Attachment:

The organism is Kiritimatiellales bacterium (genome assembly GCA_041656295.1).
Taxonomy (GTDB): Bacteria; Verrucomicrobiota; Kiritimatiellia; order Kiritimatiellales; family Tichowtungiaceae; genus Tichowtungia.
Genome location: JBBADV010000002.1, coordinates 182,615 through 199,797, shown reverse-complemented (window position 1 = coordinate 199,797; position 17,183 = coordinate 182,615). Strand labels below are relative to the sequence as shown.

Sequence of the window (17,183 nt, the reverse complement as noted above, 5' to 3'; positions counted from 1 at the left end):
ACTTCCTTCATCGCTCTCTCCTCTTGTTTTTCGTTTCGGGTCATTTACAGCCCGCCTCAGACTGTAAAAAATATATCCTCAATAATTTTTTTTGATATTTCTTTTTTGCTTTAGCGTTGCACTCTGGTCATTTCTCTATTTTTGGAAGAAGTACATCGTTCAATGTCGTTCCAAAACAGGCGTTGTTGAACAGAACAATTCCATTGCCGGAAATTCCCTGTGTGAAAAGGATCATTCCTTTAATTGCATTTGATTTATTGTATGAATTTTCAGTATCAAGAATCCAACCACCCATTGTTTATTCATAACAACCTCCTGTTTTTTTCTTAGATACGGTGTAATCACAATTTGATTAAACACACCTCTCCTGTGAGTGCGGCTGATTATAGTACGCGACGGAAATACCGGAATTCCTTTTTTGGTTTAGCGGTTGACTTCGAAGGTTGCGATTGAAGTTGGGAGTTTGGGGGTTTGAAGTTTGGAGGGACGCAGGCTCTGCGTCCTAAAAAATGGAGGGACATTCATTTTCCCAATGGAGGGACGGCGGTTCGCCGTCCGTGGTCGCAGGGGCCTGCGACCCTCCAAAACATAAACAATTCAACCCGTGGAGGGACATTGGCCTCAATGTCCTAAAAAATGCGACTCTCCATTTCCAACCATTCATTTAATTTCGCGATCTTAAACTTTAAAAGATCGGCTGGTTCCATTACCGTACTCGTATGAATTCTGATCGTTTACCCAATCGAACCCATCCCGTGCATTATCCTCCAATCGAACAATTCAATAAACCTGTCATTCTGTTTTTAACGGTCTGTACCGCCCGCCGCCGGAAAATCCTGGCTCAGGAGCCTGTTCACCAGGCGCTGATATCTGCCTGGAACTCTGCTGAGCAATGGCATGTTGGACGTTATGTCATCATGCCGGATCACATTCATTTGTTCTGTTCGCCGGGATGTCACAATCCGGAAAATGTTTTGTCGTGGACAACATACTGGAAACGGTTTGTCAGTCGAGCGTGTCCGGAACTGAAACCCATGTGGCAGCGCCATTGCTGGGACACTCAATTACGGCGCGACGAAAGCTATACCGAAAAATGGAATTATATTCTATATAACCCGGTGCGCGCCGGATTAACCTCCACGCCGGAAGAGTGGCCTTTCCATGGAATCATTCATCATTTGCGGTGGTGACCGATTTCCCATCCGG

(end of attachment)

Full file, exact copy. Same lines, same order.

The organism is Kiritimatiellales bacterium (genome assembly GCA_041656295.1).
Taxonomy (GTDB): Bacteria; Verrucomicrobiota; Kiritimatiellia; order Kiritimatiellales; family Tichowtungiaceae; genus Tichowtungia.
Genome location: JBBADV010000002.1, coordinates 182,615 through 199,797, shown reverse-complemented (window position 1 = coordinate 199,797; position 17,183 = coordinate 182,615). Strand labels below are relative to the sequence as shown.

Sequence of the window (17,183 nt, the reverse complement as noted above, 5' to 3'; positions counted from 1 at the left end):
ACTTCCTTCATCGCTCTCTCCTCTTGTTTTTCGTTTCGGGTCATTTACAGCCCGCCTCAGACTGTAAAAAATATATCCTCAATAATTTTTTTTGATATTTCTTTTTTGCTTTAGCGTTGCACTCTGGTCATTTCTCTATTTTTGGAAGAAGTACATCGTTCAATGTCGTTCCAAAACAGGCGTTGTTGAACAGAACAATTCCATTGCCGGAAATTCCCTGTGTGAAAAGGATCATTCCTTTAATTGCATTTGATTTATTGTATGAATTTTCAGTATCAAGAATCCAACCACCCATTGTTTATTCATAACAACCTCCTGTTTTTTTCTTAGATACGGTGTAATCACAATTTGATTAAACACACCTCTCCTGTGAGTGCGGCTGATTATAGTACGCGACGGAAATACCGGAATTCCTTTTTTGGTTTAGCGGTTGACTTCGAAGGTTGCGATTGAAGTTGGGAGTTTGGGGGTTTGAAGTTTGGAGGGACGCAGGCTCTGCGTCCTAAAAAATGGAGGGACATTCATTTTCCCAATGGAGGGACGGCGGTTCGCCGTCCGTGGTCGCAGGGGCCTGCGACCCTCCAAAACATAAACAATTCAACCCGTGGAGGGACATTGGCCTCAATGTCCTAAAAAATGCGACTCTCCATTTCCAACCATTCATTTAATTTCGCGATCTTAAACTTTAAAAGATCGGCTGGTTCCATTACCGTACTCGTATGAATTCTGATCGTTTACCCAATCGAACCCATCCCGTGCATTATCCTCCAATCGAACAATTCAATAAACCTGTCATTCTGTTTTTAACGGTCTGTACCGCCCGCCGCCGGAAAATCCTGGCTCAGGAGCCTGTTCACCAGGCGCTGATATCTGCCTGGAACTCTGCTGAGCAATGGCATGTTGGACGTTATGTCATCATGCCGGATCACATTCATTTGTTCTGTTCGCCGGGATGTCACAATCCGGAAAATGTTTTGTCGTGGACAACATACTGGAAACGGTTTGTCAGTCGAGCGTGTCCGGAACTGAAACCCATGTGGCAGCGCCATTGCTGGGACACTCAATTACGGCGCGACGAAAGCTATACCGAAAAATGGAATTATATTCTATATAACCCGGTGCGCGCCGGATTAACCTCCACGCCGGAAGAGTGGCCTTTCCATGGAATCATTCATCATTTGCGGTGGTGACCGATTTCCCATCCGG